The purpose of the medical device is to provide a benefit to the patient, directly or indirectly, by allowing the diagnosis, prognosis, treatment or mitigation (etc.) of a disease. Nevertheless, because of its design, manufacture, or intended use, it can also pose safety problems, in particular biological risks in humans during use, if no evaluation is performed. Therefore, the biological evaluation of a medical device must be conducted as soon as there is direct or indirect contact with the human body (patient and/or user) in order to assess the biological safety of the medical device during its clinical use.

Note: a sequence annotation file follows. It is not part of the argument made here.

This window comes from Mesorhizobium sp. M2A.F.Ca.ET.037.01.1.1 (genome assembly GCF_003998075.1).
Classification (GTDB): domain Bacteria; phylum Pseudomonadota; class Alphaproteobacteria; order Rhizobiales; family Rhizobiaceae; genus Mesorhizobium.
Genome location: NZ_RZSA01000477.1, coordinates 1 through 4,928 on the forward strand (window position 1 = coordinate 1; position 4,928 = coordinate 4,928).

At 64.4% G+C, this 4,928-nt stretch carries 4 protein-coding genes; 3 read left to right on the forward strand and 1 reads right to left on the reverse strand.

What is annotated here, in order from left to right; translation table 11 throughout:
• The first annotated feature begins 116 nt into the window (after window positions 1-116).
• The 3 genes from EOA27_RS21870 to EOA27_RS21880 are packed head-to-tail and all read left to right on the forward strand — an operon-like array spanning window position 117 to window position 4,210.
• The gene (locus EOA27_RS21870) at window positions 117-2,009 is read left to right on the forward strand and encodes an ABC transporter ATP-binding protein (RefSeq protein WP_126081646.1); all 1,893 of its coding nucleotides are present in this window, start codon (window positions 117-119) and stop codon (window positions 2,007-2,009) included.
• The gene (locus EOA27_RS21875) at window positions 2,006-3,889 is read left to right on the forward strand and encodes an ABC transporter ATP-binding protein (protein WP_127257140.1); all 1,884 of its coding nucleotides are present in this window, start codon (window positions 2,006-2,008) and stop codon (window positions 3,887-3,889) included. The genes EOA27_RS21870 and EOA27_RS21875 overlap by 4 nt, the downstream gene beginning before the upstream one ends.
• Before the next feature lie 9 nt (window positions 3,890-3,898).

Among the various steps in this process, physical and chemical characterization is the critical first step in the biological evaluation process. It is to be carried out after the categorization of the medical device, i.e. after establishing the nature and duration of contact with the body.